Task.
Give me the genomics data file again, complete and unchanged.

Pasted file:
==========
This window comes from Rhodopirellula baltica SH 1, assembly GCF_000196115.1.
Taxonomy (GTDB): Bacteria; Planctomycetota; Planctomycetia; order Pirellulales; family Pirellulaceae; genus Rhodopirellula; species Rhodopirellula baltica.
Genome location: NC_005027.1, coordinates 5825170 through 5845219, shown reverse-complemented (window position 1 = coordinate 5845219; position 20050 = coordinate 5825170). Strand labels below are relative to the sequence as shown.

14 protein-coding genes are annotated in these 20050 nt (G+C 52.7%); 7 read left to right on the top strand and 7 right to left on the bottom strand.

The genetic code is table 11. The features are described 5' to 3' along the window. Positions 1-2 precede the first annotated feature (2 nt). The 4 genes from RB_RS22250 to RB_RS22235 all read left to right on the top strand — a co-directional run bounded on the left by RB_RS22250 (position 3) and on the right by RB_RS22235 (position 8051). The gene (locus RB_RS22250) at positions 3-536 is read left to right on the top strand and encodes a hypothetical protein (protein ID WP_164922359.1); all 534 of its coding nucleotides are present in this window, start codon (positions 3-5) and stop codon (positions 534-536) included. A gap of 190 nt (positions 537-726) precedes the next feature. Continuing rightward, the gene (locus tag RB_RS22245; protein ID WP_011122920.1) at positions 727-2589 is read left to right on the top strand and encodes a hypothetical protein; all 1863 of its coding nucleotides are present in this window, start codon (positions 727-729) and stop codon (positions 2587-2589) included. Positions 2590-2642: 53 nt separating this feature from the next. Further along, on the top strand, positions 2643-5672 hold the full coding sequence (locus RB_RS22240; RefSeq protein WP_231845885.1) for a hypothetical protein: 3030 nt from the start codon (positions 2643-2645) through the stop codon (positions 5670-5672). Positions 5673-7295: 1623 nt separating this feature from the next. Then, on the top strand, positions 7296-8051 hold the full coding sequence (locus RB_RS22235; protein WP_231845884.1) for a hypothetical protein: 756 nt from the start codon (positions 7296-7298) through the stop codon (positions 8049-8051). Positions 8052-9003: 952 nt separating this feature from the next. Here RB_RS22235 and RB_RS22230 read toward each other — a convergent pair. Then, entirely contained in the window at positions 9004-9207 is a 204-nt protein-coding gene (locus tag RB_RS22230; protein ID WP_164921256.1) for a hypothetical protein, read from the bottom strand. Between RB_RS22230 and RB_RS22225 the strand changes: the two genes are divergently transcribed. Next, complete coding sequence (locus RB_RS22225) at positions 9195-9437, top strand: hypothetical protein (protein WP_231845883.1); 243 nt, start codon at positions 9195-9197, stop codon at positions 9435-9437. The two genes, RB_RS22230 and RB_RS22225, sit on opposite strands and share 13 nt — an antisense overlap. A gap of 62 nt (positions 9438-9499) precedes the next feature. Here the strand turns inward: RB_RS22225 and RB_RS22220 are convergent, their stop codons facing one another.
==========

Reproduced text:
This window comes from Rhodopirellula baltica SH 1, assembly GCF_000196115.1.
Taxonomy (GTDB): Bacteria; Planctomycetota; Planctomycetia; order Pirellulales; family Pirellulaceae; genus Rhodopirellula; species Rhodopirellula baltica.
Genome location: NC_005027.1, coordinates 5825170 through 5845219, shown reverse-complemented (window position 1 = coordinate 5845219; position 20050 = coordinate 5825170). Strand labels below are relative to the sequence as shown.

14 protein-coding genes are annotated in these 20050 nt (G+C 52.7%); 7 read left to right on the top strand and 7 right to left on the bottom strand.

The genetic code is table 11. The features are described 5' to 3' along the window. Positions 1-2 precede the first annotated feature (2 nt). The 4 genes from RB_RS22250 to RB_RS22235 all read left to right on the top strand — a co-directional run bounded on the left by RB_RS22250 (position 3) and on the right by RB_RS22235 (position 8051). The gene (locus RB_RS22250) at positions 3-536 is read left to right on the top strand and encodes a hypothetical protein (protein ID WP_164922359.1); all 534 of its coding nucleotides are present in this window, start codon (positions 3-5) and stop codon (positions 534-536) included. A gap of 190 nt (positions 537-726) precedes the next feature. Continuing rightward, the gene (locus tag RB_RS22245; protein ID WP_011122920.1) at positions 727-2589 is read left to right on the top strand and encodes a hypothetical protein; all 1863 of its coding nucleotides are present in this window, start codon (positions 727-729) and stop codon (positions 2587-2589) included. Positions 2590-2642: 53 nt separating this feature from the next. Further along, on the top strand, positions 2643-5672 hold the full coding sequence (locus RB_RS22240; RefSeq protein WP_231845885.1) for a hypothetical protein: 3030 nt from the start codon (positions 2643-2645) through the stop codon (positions 5670-5672). Positions 5673-7295: 1623 nt separating this feature from the next. Then, on the top strand, positions 7296-8051 hold the full coding sequence (locus RB_RS22235; protein WP_231845884.1) for a hypothetical protein: 756 nt from the start codon (positions 7296-7298) through the stop codon (positions 8049-8051). Positions 8052-9003: 952 nt separating this feature from the next. Here RB_RS22235 and RB_RS22230 read toward each other — a convergent pair. Then, entirely contained in the window at positions 9004-9207 is a 204-nt protein-coding gene (locus tag RB_RS22230; protein ID WP_164921256.1) for a hypothetical protein, read from the bottom strand. Between RB_RS22230 and RB_RS22225 the strand changes: the two genes are divergently transcribed. Next, complete coding sequence (locus RB_RS22225) at positions 9195-9437, top strand: hypothetical protein (protein WP_231845883.1); 243 nt, start codon at positions 9195-9197, stop codon at positions 9435-9437. The two genes, RB_RS22230 and RB_RS22225, sit on opposite strands and share 13 nt — an antisense overlap. A gap of 62 nt (positions 9438-9499) precedes the next feature. Here the strand turns inward: RB_RS22225 and RB_RS22220 are convergent, their stop codons facing one another.